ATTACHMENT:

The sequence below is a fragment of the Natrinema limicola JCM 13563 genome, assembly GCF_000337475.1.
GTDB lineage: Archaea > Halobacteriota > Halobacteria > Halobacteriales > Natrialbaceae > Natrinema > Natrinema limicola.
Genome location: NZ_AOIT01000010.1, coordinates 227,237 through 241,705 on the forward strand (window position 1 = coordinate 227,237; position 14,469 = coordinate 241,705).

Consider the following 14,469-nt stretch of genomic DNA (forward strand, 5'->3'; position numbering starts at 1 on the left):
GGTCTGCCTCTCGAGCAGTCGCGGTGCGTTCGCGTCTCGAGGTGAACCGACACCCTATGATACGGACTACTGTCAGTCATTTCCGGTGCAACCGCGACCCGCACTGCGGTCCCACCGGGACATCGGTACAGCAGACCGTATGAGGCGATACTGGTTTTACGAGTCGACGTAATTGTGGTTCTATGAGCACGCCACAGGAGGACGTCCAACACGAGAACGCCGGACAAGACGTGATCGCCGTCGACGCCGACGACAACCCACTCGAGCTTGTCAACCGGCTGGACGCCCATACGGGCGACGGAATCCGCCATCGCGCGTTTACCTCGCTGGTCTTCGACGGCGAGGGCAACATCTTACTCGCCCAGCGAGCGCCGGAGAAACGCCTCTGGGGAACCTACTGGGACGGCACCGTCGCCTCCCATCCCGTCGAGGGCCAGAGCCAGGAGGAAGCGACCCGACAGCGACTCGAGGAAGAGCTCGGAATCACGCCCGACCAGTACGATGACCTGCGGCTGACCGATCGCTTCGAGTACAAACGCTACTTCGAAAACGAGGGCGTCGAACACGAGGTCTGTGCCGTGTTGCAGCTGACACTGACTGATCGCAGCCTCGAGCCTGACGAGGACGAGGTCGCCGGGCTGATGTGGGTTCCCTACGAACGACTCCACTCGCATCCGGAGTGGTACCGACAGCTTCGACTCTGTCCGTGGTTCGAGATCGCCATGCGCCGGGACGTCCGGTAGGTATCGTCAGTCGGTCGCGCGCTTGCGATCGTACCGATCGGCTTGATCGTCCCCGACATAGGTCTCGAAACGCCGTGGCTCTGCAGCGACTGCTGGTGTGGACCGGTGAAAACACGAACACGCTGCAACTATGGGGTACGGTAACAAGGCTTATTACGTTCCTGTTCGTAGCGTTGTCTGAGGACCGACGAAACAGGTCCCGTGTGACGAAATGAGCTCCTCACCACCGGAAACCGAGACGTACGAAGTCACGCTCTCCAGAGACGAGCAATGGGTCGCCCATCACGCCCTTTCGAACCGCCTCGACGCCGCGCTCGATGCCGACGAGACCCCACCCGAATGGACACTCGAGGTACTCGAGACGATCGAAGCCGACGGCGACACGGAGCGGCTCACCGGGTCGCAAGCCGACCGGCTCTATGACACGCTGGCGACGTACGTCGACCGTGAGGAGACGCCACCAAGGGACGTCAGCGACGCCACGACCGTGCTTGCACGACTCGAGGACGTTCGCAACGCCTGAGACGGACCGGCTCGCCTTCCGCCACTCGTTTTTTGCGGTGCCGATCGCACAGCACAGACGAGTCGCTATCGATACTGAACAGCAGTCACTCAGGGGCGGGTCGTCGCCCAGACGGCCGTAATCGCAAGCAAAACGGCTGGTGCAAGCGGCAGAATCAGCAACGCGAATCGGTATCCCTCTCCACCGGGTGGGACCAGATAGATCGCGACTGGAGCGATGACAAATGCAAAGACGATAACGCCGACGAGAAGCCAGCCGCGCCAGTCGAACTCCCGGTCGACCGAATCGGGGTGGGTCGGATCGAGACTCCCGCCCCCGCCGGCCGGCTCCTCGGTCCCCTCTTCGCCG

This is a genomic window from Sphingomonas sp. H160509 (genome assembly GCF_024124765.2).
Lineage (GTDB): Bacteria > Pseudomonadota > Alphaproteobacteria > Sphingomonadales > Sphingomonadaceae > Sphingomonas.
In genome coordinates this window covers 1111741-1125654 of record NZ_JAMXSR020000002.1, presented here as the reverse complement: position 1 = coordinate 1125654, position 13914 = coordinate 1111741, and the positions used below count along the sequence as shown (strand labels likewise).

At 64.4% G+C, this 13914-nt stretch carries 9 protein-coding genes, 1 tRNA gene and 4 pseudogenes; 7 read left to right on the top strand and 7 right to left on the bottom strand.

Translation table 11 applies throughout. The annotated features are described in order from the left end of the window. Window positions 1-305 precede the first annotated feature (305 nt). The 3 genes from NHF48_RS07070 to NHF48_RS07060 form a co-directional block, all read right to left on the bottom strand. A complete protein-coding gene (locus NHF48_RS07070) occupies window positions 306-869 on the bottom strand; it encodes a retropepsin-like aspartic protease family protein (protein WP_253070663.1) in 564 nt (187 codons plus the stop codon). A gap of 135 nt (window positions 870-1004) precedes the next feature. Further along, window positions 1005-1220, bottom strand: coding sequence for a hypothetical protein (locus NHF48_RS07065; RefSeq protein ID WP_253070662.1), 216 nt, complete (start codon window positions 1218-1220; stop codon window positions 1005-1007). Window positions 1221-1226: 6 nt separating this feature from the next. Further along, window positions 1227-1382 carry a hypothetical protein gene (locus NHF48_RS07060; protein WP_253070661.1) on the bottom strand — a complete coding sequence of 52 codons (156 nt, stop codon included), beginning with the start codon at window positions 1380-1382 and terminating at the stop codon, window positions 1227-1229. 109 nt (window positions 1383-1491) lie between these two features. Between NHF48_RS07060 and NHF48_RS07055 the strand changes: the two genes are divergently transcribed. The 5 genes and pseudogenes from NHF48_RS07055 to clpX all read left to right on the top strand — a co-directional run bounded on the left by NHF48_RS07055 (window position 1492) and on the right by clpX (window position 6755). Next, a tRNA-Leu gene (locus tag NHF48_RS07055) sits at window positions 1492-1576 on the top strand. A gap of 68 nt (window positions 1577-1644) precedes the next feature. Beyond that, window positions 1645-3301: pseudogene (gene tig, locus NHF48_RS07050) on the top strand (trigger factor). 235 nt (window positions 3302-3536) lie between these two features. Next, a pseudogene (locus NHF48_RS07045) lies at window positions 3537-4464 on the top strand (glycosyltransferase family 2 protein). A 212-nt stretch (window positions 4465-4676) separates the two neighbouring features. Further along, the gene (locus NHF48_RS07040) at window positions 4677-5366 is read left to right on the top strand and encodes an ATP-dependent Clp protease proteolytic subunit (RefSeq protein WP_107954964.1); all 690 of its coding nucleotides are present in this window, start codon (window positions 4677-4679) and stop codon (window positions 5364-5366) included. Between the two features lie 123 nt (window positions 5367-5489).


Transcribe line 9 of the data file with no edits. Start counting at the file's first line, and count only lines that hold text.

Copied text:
At 64.4% G+C, this 13914-nt stretch carries 9 protein-coding genes, 1 tRNA gene and 4 pseudogenes; 7 read left to right on the top strand and 7 right to left on the bottom strand.